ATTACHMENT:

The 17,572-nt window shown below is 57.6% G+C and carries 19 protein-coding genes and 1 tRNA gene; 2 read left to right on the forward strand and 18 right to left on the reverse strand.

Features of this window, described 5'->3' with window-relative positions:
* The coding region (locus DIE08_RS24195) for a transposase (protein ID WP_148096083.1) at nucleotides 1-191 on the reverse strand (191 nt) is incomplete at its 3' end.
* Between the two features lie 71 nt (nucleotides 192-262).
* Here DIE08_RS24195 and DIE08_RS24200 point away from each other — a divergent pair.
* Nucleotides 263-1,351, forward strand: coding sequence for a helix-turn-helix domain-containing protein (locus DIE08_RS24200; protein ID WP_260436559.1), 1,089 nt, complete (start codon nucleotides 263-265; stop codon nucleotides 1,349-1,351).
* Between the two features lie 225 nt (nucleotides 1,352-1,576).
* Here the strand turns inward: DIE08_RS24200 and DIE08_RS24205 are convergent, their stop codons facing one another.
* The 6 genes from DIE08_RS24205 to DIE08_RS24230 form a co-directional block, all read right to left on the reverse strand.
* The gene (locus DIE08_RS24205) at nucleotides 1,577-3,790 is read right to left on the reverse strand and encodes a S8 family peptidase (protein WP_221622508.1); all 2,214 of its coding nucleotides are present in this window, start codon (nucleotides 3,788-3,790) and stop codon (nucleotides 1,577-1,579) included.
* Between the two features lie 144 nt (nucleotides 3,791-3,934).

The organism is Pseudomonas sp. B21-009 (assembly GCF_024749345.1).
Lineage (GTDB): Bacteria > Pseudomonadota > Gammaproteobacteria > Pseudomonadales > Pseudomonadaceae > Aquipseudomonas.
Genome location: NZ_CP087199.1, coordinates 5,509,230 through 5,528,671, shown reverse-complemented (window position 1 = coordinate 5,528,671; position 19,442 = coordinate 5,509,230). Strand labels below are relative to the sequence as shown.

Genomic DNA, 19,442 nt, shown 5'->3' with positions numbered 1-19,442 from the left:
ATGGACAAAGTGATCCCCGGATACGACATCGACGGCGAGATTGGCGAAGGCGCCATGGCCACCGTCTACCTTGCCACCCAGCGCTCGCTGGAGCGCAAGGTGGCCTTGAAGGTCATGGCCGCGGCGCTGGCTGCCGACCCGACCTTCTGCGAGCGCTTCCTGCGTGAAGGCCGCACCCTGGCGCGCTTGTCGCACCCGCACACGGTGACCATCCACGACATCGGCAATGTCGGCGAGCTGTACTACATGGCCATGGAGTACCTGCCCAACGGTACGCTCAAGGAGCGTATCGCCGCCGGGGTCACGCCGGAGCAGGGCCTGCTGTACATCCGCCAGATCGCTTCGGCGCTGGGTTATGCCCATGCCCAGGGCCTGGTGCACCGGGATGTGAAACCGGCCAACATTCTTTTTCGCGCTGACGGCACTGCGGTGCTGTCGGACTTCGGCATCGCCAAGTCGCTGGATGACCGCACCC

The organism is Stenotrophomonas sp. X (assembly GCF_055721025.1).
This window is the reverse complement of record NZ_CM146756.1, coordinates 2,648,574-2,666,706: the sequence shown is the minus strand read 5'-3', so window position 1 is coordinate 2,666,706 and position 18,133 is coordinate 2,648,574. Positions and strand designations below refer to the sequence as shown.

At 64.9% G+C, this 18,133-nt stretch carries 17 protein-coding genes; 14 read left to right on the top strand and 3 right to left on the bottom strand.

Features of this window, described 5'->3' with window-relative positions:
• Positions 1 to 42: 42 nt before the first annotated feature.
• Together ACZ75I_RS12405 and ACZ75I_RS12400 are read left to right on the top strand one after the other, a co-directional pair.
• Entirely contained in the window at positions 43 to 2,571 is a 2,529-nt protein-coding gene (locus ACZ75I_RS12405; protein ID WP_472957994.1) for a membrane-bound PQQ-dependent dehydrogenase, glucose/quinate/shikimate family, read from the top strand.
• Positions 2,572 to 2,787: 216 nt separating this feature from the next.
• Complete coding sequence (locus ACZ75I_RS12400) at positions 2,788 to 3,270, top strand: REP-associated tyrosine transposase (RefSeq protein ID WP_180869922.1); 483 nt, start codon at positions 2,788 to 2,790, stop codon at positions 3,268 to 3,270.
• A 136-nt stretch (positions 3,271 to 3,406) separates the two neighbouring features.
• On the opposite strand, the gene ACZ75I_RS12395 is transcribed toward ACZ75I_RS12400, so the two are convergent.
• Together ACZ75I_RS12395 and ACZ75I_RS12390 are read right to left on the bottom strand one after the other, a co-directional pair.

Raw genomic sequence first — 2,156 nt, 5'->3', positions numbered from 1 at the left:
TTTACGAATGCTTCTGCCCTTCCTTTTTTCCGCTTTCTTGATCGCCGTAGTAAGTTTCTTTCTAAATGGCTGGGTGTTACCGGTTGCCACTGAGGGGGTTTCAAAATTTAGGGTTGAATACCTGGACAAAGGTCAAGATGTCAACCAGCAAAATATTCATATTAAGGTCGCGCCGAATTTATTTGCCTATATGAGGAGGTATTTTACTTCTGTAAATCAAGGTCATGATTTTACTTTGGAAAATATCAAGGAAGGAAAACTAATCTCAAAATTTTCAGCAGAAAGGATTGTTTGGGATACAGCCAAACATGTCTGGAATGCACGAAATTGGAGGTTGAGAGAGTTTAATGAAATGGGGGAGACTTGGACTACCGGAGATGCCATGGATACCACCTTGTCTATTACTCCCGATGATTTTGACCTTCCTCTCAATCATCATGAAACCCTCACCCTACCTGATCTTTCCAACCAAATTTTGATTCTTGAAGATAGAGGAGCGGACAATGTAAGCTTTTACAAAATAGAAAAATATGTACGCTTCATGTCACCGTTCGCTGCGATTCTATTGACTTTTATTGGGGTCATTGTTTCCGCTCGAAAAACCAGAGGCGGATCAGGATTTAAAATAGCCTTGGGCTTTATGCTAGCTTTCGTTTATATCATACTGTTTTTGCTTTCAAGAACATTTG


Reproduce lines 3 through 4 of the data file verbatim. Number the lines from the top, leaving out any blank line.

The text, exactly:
* The coding region (locus DIE08_RS24195) for a transposase (protein ID WP_148096083.1) at nucleotides 1-191 on the reverse strand (191 nt) is incomplete at its 3' end.
* Between the two features lie 71 nt (nucleotides 192-262).